Just over 20 percent of households are extended, most of which are in rural areas. This type of household, known traditionally as the ie, is thought today to have been typical of living arrangements in Japan until well into this century, although in reality there was always considerable regional and class variation in connection with household composition. The ie usually was composed of a three-generation household of grandparents, parents, and children. 

Inheritance

The primary imperative of the family as a social institution was to survive across the generations. In traditional agrarian life, land was almost never divided, because to do so might imperil the next generation’s ability to survive. So in most cases, inheritance was by a single child, usually the eldest son. In the case of an extremely prosperous family, they might be able to establish other children in newly independent family lines, which would remain forever subservient to the original line.

The particular social custom called “adopted sons-in-law” was there so that a family that had daughters, but no sons, might adopt a young man and have him marry their daughter, and when the adoption and marriage was completed, he would take on the family name of his wife’s family, and for all intents and purposes would be considered the heir to that family. So it’s not inheritance through the female, but still inheritance through the male, but the male’s role is created socially through the process of adoption.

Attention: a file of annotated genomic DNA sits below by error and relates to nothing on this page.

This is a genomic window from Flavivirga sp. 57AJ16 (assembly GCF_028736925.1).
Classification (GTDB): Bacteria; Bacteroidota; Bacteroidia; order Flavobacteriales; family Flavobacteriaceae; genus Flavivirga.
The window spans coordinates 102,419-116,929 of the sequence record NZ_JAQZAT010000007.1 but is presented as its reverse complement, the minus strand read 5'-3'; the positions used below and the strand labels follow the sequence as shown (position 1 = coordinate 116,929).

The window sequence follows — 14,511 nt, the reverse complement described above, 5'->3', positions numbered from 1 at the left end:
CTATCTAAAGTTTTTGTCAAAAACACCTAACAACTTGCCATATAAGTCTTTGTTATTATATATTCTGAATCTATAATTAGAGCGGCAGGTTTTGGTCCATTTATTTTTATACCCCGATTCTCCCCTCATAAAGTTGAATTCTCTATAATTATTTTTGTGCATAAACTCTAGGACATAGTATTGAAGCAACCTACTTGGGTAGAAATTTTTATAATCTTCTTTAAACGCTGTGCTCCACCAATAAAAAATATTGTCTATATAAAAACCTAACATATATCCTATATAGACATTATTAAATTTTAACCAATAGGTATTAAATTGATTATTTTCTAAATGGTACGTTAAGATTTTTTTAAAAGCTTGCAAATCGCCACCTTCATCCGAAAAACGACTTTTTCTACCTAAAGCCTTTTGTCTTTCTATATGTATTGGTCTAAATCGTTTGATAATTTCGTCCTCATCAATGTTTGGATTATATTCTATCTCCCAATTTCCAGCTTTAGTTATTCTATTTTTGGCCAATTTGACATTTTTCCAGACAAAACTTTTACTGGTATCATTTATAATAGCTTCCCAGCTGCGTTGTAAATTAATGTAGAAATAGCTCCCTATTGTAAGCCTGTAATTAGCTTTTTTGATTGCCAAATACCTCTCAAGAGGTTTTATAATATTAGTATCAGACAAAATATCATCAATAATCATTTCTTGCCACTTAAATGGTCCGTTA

Kinship

Various kinds of fictive kinship modeled on patterns of adoption and relationships between family branches have been used to sustain other kinds of social relationships. Patron-client relationships sometimes are referred to as parent-child ties, and may involve elaborate formal rituals of bonding. Traditional artistic life is structured around master-apprentice relationships that involve adoption and the establishment of lineages.

The kinship system before World War II was based on upper-class family patterns established during the late Tokugawa period. Later the government put in place legal norms and standards that defined an ideal family structure. It established clear rules about membership, inheritance patterns, and the authority of the household head over assets and marriages. This legal structure was radically altered after World War II, by reducing patriarchal authority, increasing the legal rights of women, and requiring that estates be shared among children and widows.

Patterns of traditional kinship still shape the social conventions of family life.